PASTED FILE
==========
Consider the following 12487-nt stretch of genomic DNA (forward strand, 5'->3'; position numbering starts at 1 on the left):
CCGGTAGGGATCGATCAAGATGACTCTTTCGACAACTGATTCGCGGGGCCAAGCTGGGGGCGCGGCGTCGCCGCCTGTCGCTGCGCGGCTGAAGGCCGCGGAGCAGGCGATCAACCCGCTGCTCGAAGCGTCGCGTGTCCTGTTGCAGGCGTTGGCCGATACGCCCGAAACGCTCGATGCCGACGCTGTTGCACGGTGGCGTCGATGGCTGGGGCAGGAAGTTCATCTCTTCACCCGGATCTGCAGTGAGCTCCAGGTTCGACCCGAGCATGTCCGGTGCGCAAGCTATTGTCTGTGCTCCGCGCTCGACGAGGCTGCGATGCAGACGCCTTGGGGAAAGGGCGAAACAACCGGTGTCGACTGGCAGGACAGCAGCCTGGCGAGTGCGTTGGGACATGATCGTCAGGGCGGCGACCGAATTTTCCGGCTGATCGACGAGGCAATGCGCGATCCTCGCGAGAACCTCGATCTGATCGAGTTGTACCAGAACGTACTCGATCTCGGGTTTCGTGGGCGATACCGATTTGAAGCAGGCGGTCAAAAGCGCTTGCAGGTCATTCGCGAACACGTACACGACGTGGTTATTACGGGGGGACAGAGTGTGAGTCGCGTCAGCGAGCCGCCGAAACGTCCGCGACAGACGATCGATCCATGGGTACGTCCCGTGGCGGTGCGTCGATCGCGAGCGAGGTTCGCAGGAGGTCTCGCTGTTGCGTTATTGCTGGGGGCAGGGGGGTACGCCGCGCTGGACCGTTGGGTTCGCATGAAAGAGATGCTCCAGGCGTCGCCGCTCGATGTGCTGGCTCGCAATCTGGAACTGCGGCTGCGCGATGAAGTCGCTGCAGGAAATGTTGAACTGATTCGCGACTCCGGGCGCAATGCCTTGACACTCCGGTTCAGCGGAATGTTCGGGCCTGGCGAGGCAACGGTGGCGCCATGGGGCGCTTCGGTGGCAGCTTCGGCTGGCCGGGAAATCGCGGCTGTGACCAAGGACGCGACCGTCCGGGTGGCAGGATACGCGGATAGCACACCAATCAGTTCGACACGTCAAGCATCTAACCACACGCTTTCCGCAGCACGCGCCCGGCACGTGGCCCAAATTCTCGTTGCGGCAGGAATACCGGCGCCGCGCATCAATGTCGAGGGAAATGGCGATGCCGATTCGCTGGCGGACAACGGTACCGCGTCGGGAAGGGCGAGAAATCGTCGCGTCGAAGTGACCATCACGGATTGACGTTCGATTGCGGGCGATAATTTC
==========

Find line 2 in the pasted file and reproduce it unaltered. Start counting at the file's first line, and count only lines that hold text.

CCGGTAGGGATCGATCAAGATGACTCTTTCGACAACTGATTCGCGGGGCCAAGCTGGGGGCGCGGCGTCGCCGCCTGTCGCTGCGCGGCTGAAGGCCGCGGAGCAGGCGATCAACCCGCTGCTCGAAGCGTCGCGTGTCCTGTTGCAGGCGTTGGCCGATACGCCCGAAACGCTCGATGCCGACGCTGTTGCACGGTGGCGTCGATGGCTGGGGCAGGAAGTTCATCTCTTCACCCGGATCTGCAGTGAGCTCCAGGTTCGACCCGAGCATGTCCGGTGCGCAAGCTATTGTCTGTGCTCCGCGCTCGACGAGGCTGCGATGCAGACGCCTTGGGGAAAGGGCGAAACAACCGGTGTCGACTGGCAGGACAGCAGCCTGGCGAGTGCGTTGGGACATGATCGTCAGGGCGGCGACCGAATTTTCCGGCTGATCGACGAGGCAATGCGCGATCCTCGCGAGAACCTCGATCTGATCGAGTTGTACCAGAACGTACTCGATCTCGGGTTTCGTGGGCGATACCGATTTGAAGCAGGCGGTCAAAAGCGCTTGCAGGTCATTCGCGAACACGTACACGACGTGGTTATTACGGGGGGACAGAGTGTGAGTCGCGTCAGCGAGCCGCCGAAACGTCCGCGACAGACGATCGATCCATGGGTACGTCCCGTGGCGGTGCGTCGATCGCGAGCGAGGTTCGCAGGAGGTCTCGCTGTTGCGTTATTGCTGGGGGCAGGGGGGTACGCCGCGCTGGACCGTTGGGTTCGCATGAAAGAGATGCTCCAGGCGTCGCCGCTCGATGTGCTGGCTCGCAATCTGGAACTGCGGCTGCGCGATGAAGTCGCTGCAGGAAATGTTGAACTGATTCGCGACTCCGGGCGCAATGCCTTGACACTCCGGTTCAGCGGAATGTTCGGGCCTGGCGAGGCAACGGTGGCGCCATGGGGCGCTTCGGTGGCAGCTTCGGCTGGCCGGGAAATCGCGGCTGTGACCAAGGACGCGACCGTCCGGGTGGCAGGATACGCGGATAGCACACCAATCAGTTCGACACGTCAAGCATCTAACCACACGCTTTCCGCAGCACGCGCCCGGCACGTGGCCCAAATTCTCGTTGCGGCAGGAATACCGGCGCCGCGCATCAATGTCGAGGGAAATGGCGATGCCGATTCGCTGGCGGACAACGGTACCGCGTCGGGAAGGGCGAGAAATCGTCGCGTCGAAGTGACCATCACGGATTGACGTTCGATTGCGGGCGATAATTTC